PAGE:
The Washington PostDemocracy Dies in Darkness

Texas prisons ban ‘The Color Purple’ and book about Jackie Robinson but not ‘Mein Kampf’


Adolf Hitler’s “Mein Kampf” is allowed, but an illustrated history of World War II isn’t. A 700-page defense of racial segregation is fine, but not Langston Hughes’s poetry.

Kinky paperback memoir? No problem. Suggestive Shakespearean sonnets? No way.

Welcome to the Texas Department of Criminal Justice, home to 140,000 prisoners and a list of 15,000 banned books.

The state’s prison system, which is the largest in the country, has been repeatedly criticized for censoring books for what detractors say are arbitrary reasons. Among the latest to be added to the scroll of offending material is “Wolf Boys: Two American Teenagers and Mexico’s Most Dangerous Drug Cartel” by Dan Slater, which TDCJ banned before it even hit the shelves this month.

The book is a narrative nonfiction thriller that tells the story of two American teens who wind up working as assassins for the Zetas, Mexico’s notorious drug cartel, and are later charged and sentenced to prison in Texas.

Slater, a former Wall Street Journal reporter, said in an essay for Slate this week that three years ago he began corresponding with one of the subjects, Gabriel Cardona, who is serving a life sentence for his crimes as a member of the cartel. During that time, Slater said, he sent Cardona a number of books, including “River of Doubt” by Candice Millard and “Dreams from My Father” by Barack Obama.

Slater also sent “Wiseguy: Life in a Mafia Family,” the true crime account of a Brooklyn gangster that formed the basis of the movie “Goodfellas.” But prison officials rejected it, saying it violated TDCJ prohibitions on materials involving “crime schemes.”

Last month, they banned “Wolf Boys” on the same grounds, citing a passage that describes a drug smuggler packing drugs into the panels and lights of a pickup truck, Slater said.

Already familiar with the “criminal schemes” prohibition, Slater said he saw the decision coming.

“The tragic tale of Gabriel Cardona and his childhood friends reflects the experiences of thousands of kids living along the border, and scores of young inmates across the Texas prison system,” Slater wrote. “But because that experience entails life in a criminal underworld, inmates cannot, perforce of TDCJ’s book-banning policy, read about what landed Gabriel and his associates in prison.”

A spokesman for the Texas prison system told the Guardian that “Wolf Boys” was banned because of a page that “contains information on how to conceal and smuggle illegal narcotics.”

TDCJ’s decision on “Wolf Boys” came just ahead of the American Library Association’s Banned Books Week, which started Sunday and highlights books that are frequently censored in schools and libraries around the country.

“It’s truly tragic,” Deborah Caldwell-Stone, deputy director of the American Library Association, told the LA Times. “There is probably a new story every day like this.”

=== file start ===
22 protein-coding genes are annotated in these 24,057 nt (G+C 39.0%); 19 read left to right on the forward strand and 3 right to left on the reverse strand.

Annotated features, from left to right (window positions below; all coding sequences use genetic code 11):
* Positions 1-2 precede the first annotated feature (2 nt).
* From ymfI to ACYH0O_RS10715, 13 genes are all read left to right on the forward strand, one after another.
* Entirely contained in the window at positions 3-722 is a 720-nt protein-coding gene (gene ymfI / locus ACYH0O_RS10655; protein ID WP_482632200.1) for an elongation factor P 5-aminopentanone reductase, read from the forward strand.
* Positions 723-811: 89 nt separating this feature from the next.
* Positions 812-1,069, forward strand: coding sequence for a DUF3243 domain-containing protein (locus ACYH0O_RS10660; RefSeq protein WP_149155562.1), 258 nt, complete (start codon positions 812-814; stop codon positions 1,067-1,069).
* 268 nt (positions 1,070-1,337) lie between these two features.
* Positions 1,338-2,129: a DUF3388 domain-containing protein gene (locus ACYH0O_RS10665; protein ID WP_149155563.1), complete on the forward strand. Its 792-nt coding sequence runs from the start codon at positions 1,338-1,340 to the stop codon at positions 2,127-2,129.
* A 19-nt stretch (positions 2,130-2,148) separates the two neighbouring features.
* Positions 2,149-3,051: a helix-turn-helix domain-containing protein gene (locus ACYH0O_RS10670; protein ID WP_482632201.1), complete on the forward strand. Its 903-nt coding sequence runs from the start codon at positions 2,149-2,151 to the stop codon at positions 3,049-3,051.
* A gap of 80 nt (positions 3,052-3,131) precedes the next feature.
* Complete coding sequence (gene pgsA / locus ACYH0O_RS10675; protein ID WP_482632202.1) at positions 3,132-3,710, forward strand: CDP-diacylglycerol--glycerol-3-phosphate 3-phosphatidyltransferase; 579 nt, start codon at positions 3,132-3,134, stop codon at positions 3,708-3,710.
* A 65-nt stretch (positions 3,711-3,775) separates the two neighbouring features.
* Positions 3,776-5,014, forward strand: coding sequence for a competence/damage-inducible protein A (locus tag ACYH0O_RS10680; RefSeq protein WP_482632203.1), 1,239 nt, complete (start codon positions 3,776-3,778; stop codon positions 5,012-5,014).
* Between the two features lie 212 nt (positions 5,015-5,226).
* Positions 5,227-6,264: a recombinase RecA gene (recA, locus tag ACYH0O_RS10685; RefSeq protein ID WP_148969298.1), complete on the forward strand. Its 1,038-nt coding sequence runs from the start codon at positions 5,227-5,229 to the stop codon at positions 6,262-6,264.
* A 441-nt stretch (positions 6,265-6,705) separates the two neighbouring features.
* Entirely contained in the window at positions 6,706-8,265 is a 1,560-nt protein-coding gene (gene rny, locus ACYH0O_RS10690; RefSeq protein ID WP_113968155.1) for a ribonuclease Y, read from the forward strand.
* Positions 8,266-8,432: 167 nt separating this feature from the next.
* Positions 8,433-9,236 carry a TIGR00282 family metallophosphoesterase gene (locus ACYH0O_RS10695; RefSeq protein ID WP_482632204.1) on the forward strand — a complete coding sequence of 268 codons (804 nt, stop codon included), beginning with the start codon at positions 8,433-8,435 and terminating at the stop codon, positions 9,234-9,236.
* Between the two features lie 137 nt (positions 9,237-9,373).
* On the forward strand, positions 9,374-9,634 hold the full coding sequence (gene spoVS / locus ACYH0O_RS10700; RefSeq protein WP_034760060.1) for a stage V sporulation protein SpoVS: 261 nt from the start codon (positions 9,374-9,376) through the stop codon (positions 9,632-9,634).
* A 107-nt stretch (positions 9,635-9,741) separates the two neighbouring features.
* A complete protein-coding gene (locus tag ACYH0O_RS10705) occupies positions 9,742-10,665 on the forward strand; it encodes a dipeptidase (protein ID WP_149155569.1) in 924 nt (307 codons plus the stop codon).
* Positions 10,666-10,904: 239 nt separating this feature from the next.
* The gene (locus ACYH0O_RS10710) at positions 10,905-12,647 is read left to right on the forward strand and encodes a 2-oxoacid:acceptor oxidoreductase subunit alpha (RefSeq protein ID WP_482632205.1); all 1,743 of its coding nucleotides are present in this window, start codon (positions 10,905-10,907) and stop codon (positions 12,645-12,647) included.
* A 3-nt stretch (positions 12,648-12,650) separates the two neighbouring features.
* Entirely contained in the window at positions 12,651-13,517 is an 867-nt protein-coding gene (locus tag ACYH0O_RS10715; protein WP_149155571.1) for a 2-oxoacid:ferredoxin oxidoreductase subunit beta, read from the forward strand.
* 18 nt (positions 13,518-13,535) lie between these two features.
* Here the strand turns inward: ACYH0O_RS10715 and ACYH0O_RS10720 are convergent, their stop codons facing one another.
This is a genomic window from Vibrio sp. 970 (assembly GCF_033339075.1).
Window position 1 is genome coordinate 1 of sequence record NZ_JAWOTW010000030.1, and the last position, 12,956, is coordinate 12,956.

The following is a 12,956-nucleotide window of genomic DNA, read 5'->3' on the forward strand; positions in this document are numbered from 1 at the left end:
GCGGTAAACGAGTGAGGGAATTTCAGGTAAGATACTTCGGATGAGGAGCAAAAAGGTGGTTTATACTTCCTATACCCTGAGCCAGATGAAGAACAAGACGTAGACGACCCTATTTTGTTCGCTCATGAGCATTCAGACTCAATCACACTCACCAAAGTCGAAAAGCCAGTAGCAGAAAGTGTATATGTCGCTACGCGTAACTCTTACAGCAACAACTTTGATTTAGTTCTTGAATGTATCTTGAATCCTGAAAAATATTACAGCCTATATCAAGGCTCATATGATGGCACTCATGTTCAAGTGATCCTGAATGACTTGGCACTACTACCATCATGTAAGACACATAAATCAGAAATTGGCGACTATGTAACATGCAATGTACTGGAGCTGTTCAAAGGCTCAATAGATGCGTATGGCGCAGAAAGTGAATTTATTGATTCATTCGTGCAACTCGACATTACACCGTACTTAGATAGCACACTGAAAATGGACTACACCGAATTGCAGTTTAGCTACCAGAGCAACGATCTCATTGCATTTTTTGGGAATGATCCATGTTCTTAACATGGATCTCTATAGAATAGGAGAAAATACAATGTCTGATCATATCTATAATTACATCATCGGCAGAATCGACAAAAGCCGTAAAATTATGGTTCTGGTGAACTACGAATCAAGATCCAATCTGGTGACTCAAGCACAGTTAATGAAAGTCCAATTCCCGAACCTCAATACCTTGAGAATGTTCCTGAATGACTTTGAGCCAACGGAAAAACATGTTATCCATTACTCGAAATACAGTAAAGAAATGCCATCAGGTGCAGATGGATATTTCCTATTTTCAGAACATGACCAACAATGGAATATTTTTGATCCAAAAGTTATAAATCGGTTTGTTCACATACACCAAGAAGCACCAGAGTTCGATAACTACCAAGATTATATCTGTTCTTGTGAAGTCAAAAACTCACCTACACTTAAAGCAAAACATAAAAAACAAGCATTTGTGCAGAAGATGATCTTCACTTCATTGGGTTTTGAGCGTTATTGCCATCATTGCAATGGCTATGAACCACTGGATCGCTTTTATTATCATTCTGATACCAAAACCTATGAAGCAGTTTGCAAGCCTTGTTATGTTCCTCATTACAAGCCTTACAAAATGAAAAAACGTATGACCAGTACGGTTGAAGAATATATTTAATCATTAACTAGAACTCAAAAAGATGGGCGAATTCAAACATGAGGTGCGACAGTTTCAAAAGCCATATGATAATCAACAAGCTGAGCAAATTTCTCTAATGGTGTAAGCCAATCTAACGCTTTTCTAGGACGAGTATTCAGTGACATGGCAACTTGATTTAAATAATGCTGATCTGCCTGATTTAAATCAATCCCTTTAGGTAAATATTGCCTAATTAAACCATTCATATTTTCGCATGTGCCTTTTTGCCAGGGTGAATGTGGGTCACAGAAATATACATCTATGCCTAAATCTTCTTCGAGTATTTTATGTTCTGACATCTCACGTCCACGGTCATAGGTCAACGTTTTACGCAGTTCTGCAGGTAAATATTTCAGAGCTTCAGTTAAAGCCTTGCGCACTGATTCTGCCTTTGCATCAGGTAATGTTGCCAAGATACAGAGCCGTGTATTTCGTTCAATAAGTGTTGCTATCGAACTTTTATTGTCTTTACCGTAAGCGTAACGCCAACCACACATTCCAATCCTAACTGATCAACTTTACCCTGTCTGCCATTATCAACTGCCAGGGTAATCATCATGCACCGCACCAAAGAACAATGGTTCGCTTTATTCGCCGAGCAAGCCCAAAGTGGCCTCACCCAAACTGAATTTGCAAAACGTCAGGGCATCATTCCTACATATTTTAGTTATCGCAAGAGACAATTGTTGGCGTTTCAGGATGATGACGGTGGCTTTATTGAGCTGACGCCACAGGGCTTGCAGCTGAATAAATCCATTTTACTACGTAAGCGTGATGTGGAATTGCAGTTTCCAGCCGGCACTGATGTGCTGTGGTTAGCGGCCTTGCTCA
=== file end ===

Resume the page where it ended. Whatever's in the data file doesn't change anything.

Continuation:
A 2011 report by the Texas Civil Rights Project outlines the process by which the TDCJ decides which books can enter a prison. According to the report, a mailroom officer checks the book against a “master list” of publications that are permitted. If  the book is on the list, the prisoner can have it. If not, the mailroom officer reviews it for “objectionable” content. All prisoner appeals are referred to the agency’s headquarters in Huntsville, Tex.

The report says there are six criteria for determining whether a book should be banned. Some are crystal clear — a book can’t come into a prison if it contains contraband or information about making explosives, drugs or weapons. But others are a bit more subjective, particularly the third criteria, which states that a prison can nix a book if it’s deemed to have been written “solely for the purpose” of achieving “the breakdown of prisons.”

TDCJ has used that last clause to ban dozens of books about civil rights and books that use the N-word, according to Slater. Among them: Langston Hughes’s poetry, a book about Jackie Robinson and the Brooklyn Dodgers, Salman Rushdie’s “The Satanic Verses” and “Narrative of Sojourner Truth.”

Other books on TDCJ’s list of literary contraband include former senator Bob Dole’s “World War II: An Illustrated History of Crisis and Courage”; Jon Stewart’s “America (The Book): A Citizen’s Guide to Democracy Inaction”; “Shakespeare and Love Sonnets” (because it had nudity on the cover); and “The Color Purple” by Alice Walker, according to the report.

TDCJ also bans, perhaps most ironically, “It Can’t Happen Here” by Sinclair Lewis, a novel that describes the fictional election of a fascist president in the United States who imposes totalitarian rule on the country. “Mein Kampf,” on the other hand — which laid the groundwork for an actual fascist takeover in a democratic country — is fair game.

“TDCJ has let its book-banning policy go far beyond what is necessary, permitting uneducated mailroom officers and Huntsville administrators to censor speech on political grounds or simply block books from going to inmates that prison workers do not like,” Slater said. “If what matters is balancing security with free speech and the rehabilitation of inmates, no policy could be more errant.”